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What we learned from RSL's 2-2 draw with Orlando City

Real Salt Lake was in a commanding 2-0 lead, and two stoppage time goals saw them draw 2-2. In reality, they dropped points when they started the second half conservatively.

Jonathan Dyer-USA TODAY Sports

Real Salt Lake's agonizing 2-2 draw today against Orlando City SC left us scratching our heads a little bit.

For a team that looked so, so good in the last two matches (except, you know, when goals were conceded, but we've talked about that), the team went from looking like that to a hapless, goal-conceding wonder.

That quick transformation was actually not nearly as quick as it seemed: Throughout the second half, RSL looked like conceding. They were on the back foot, even as Joao Plata scored the second goal. Orlando was actively creating excellent chances, and the defense was happy to clear the ball for a corner or throw-in.

Olave and Maund can't erase each others mistakes: RSL needs a defender

As you watch the second goal, you can see how important it is to have an organizing center back in the mix. Aaron Maund and Jamison Olave are both immensely capable of dealing with a long pass like this, but neither of them have a clue what the other is doing.

What's more is that they can be prone toward a casual stroll when Nick rimando comes out, probably convinced that he's going to get the ball. In the 89th minute, for instance, Rimando has come out to claim the ball, and Chris Wingert is the only player coming back to make sure nothing terrible happens. Obviously, nothing truly terrible did happen here, but this is the sort of thing that costs teams games.

Just watch this. Aaron Maund — who is very fast — is extremely casual. Jamison Olave is lightly jogging. This sort of proclivity toward passing responsibility toward other defenders is completely unacceptable.

Phillips' red card costs RSL the midfield battle

You can probably explain some of that by rewinding to early in the first half. Demar Phillips managed to pick up two yellow cards in the first 20 minutes, and his being sent off created an imbalance in the team. Jeff Cassar opted to substitute Stephen Sunday, and, on the face of things, that was a good move. It retained a focus on creating chances — RSL hadn't scored yet, after all — and being aggressive, but it also removed a focus on gaining possession in the midfield.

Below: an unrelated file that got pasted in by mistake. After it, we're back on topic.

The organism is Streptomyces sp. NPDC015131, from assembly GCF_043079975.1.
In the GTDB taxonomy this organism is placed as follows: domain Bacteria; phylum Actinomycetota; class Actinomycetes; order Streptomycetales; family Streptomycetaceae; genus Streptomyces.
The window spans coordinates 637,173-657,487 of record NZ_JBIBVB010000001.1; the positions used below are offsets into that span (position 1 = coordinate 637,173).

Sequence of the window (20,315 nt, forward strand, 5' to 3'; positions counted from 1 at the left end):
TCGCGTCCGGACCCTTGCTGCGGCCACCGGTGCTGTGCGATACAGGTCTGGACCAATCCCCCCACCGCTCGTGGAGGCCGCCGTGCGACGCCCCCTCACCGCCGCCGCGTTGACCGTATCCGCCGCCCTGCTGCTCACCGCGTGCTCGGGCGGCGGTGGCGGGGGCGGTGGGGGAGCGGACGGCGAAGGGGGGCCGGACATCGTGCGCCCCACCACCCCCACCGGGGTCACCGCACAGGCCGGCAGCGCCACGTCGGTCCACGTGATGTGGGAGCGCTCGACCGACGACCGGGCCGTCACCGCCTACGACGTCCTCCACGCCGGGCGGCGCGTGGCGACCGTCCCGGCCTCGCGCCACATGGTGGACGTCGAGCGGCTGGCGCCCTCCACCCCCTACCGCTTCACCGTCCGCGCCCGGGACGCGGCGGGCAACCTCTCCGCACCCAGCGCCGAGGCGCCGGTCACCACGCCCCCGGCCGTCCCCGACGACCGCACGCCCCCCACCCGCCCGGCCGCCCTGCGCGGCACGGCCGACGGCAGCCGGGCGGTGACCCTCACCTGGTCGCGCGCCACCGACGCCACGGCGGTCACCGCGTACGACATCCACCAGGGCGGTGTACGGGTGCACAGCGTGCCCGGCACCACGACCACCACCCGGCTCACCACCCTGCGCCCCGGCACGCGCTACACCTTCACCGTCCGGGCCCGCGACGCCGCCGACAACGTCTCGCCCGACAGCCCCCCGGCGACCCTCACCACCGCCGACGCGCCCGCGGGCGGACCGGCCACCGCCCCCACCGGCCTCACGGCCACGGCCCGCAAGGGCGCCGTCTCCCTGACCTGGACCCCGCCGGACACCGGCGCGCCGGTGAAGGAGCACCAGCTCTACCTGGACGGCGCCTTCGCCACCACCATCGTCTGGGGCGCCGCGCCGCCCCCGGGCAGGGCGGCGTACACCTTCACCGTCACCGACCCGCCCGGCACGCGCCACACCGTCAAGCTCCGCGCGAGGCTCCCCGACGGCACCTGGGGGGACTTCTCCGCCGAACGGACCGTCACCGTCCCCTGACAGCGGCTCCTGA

That hurt RSL as they soldiered on, and it became increasingly clear that Sunny has already won himself a starting role. Not only did the team look lost without him, but the team continued to look lost with Luke Mulholland on the pitch. Whether that's down to preparation or something more significant is a big question — but clearly, Mulholland will have suffered having missed some of preseason.

Additionally, that aggressiveness was lost by RSL after scoring that second goal — they no longer looked to push forward or to win the ball in advanced positions; rather, they were content to let play come toward their center backs.

By losing the midfield battle, RSL was forced to try to build through the flanks, and while Joao Plata and Burrito Martinez were both playing, they were able to make a difference. However, once the game shifted and Plata was removed, that option was removed, and Yura Movsisyan was forced to run and run and run. This brought him back even deeper, and it moved the line of confrontation deep enough that the long pass was a viable option to build play.

The first goal RSL conceded comes down to the midfield — and we'll break out the whys and wherefores of that in the coming days. The second goal was partly down to the defense, but it was also down to having no midfield of substance.

The second half paints a not-so-rosy picture of Real Salt Lake's midfield, and that's probably because they were playing with only one holding midfielder for much of it, and then when Luke Mulholland came in, there was no depth to it. The team played a conservative style, and it killed them. Luke Mulholland could have been pressing, or Javier Morales could have been — literally anything would have been better than just giving Orlando City free passes from just inside their own half.

Forwards don't win matches on their own

Our third and final point today is a short one: Real Salt Lake cannot win by forwards alone. If they're to succeed, they need those forwards to be part of a rich interchange with the midfield. They need support from their full backs. In the second half, Real Salt Lake came out conservative, and it gutted their ability to do that. This, considering both sides had 10 men, was unnecessary. That one second half goal didn't erase the attitude, and when Javier Morales, Kyle Beckerman, and Luke Mulholland are level on defense, there's hardly any reason to have forwards playing.

So what's Real Salt Lake supposed to do in this case? It's always hard when you're playing with 10 men, because your plans account for 11 — but it's necessary to shift plans and accommodate for your new situation. Orlando was able to do that with some classic route-one football; Real Salt Lake simply sat back and accepted the thrashing.

For that, they didn't deserve three points, so it's probably entirely just that they only got one.